In a message to Congress on 5 September 1945 President Truman outlined a 21-point program for transition to a peace-time economy, which he named the "Fair Deal," replacing Roosevelt's "New Deal": Congress was to hold the line on prices and rents until fair competition could operate to prevent inflation; wages were to be held "in line" to control inflation, but there was to be a higher minimum wage to increase purchasing power, and there were to be supplements to unemployment insurance. Truman spoke of the right of every family to a "decent" home, adequate medical care, the opportunity to achieve and enjoy good health, the right "to adequate protection from the economic fears of old age, sickness, accident, and unemployment" and a "right to a good education."
But by the end of 1945 the economy was in decline, and Truman was having trouble with organized labor. The Harvard historian Samuel Eliot Morison was to write that "management did not attempt to reduce wages but [it did] cut out overtime, and many workers were furious at having their 'take home pay' thus reduced by as much as 50 percent." Worker families were also annoyed by rising prices. Unions were demanding better pay and better working conditions. There were accusations that Big Business was acquiring excessive profits. In 1946 there were more than 5,000 strikes in the coal, electrical, steel and other industries. Labor was to a great extent the Democratic Party's constituency, but Truman was concerned about the economy and he ordered strikers back to work, and he broke strikes by ordering government forces to take over the railroads and the coal mines.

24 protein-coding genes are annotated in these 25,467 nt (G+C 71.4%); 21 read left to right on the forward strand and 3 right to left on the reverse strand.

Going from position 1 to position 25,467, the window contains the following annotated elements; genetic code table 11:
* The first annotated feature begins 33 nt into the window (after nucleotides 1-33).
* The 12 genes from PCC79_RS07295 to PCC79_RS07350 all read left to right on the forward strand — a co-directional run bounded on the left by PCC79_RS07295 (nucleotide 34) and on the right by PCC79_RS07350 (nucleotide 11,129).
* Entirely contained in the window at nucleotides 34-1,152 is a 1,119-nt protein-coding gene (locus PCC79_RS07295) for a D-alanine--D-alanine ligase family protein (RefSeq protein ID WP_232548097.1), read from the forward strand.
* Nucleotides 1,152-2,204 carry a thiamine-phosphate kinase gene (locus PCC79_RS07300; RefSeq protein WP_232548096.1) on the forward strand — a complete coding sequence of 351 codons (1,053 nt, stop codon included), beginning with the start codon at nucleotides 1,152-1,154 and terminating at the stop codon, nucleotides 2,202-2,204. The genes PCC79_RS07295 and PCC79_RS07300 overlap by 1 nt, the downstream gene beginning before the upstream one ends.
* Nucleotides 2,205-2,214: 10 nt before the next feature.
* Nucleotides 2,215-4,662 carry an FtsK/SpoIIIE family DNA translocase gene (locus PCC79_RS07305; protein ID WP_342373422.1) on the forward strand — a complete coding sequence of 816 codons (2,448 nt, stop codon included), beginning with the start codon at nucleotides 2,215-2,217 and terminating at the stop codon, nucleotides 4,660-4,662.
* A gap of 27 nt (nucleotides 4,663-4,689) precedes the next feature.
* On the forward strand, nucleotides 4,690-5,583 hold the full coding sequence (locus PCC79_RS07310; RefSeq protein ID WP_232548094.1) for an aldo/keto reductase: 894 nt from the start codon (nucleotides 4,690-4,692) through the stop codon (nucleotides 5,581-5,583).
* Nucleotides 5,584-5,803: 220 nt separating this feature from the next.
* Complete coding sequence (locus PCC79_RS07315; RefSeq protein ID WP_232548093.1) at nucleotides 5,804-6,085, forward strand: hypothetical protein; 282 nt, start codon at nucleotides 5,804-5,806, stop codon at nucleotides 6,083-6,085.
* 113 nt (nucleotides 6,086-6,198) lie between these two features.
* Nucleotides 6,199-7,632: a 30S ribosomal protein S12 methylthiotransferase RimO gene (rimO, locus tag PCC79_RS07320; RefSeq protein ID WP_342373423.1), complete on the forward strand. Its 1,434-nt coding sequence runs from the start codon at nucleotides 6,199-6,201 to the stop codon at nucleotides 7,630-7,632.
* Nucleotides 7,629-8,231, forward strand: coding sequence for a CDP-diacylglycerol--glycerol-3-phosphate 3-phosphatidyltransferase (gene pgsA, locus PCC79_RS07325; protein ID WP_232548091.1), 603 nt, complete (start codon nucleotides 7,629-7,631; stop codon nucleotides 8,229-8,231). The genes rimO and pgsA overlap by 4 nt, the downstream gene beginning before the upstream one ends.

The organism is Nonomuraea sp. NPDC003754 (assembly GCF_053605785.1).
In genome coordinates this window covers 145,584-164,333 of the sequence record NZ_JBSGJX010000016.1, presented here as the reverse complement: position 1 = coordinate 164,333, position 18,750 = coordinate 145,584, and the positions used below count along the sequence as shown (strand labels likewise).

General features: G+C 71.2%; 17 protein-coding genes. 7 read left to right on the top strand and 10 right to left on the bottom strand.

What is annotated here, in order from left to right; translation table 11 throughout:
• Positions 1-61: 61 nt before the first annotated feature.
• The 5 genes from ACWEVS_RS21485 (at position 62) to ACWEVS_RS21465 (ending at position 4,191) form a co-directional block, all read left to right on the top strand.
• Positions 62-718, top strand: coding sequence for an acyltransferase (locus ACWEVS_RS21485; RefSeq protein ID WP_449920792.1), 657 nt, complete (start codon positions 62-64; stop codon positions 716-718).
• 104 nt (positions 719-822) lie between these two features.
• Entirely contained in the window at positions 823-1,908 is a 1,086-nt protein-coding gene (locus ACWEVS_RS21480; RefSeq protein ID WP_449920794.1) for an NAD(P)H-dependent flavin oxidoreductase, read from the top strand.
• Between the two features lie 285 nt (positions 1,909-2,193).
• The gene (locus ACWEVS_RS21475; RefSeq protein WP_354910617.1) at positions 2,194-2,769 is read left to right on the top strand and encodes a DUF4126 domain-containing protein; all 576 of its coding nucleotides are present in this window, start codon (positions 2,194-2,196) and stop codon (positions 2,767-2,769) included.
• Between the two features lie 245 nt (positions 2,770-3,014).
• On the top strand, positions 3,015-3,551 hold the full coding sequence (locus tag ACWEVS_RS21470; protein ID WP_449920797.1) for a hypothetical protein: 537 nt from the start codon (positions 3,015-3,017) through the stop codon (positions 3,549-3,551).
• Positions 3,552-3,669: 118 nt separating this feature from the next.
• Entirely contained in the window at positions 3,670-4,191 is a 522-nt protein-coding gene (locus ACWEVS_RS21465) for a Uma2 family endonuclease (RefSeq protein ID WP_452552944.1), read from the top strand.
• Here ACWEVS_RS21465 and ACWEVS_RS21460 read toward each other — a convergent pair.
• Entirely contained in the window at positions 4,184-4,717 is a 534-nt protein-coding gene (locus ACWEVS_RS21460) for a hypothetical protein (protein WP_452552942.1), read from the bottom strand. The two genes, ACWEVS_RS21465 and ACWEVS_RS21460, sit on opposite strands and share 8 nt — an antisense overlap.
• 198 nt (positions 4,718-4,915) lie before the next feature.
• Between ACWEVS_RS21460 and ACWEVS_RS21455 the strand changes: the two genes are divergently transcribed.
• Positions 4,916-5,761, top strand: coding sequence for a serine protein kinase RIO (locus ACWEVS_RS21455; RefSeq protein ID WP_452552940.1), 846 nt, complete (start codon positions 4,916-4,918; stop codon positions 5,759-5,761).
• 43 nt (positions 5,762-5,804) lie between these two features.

Going into 1946 the economy was in a recession, an economic decline said to have resulted from a drop in demand for military weapons fell off and government spending. Also there were meat shortages, and some consumers were blaming the Democrats. Campaigns for the mid-term elections for seats in Congress, Republicans were playing the blame game, including blaming Truman. They asked voters whether they had had enough: enough inflation, high taxes, enough price controls, enough coddling of unions, enough strikes and enough union entanglement with Communists. Republicans promised to cut income taxes – while Truman wanted enough taxes to balance the budget and pay off the national debt. Republican rhetoric had some effect. A Gallup Poll in October (a month before the elections) indicated that those preferring debt reduction rather than lowering of taxes had dropped from 71 percent the month before to just 49 percent. In the elections, the Democrats lost 54 seats and control of the House. Republicans gained control of the Senate, 51 to 45 seats.
Truman had been in office only 19 months. His approval rating had sunk to 32 percent. The mid-term elections were seen by many as a referendum on President Truman, who was being touted as inept. A Republican slogan was "to err is Truman."
The recession ended in 1947. Prices did not rise as steeply in 1947 as they had in '46, but price increases — inflation — continued to be a concern, especially food prices. Truman suggested a return to price controls, and Republicans went along and passed a bill with controls and rationing that Truman said were "pitifully inadequate." But he signed their bill.
In 1947, Truman attacked the Republican claim that income tax reductions were needed for businesses to invest and expand. He claimed that "There is no shortage of funds for this purpose in any wide sector of our economy." He vetoed Republican tax-reduction bills that he thought favored the rich.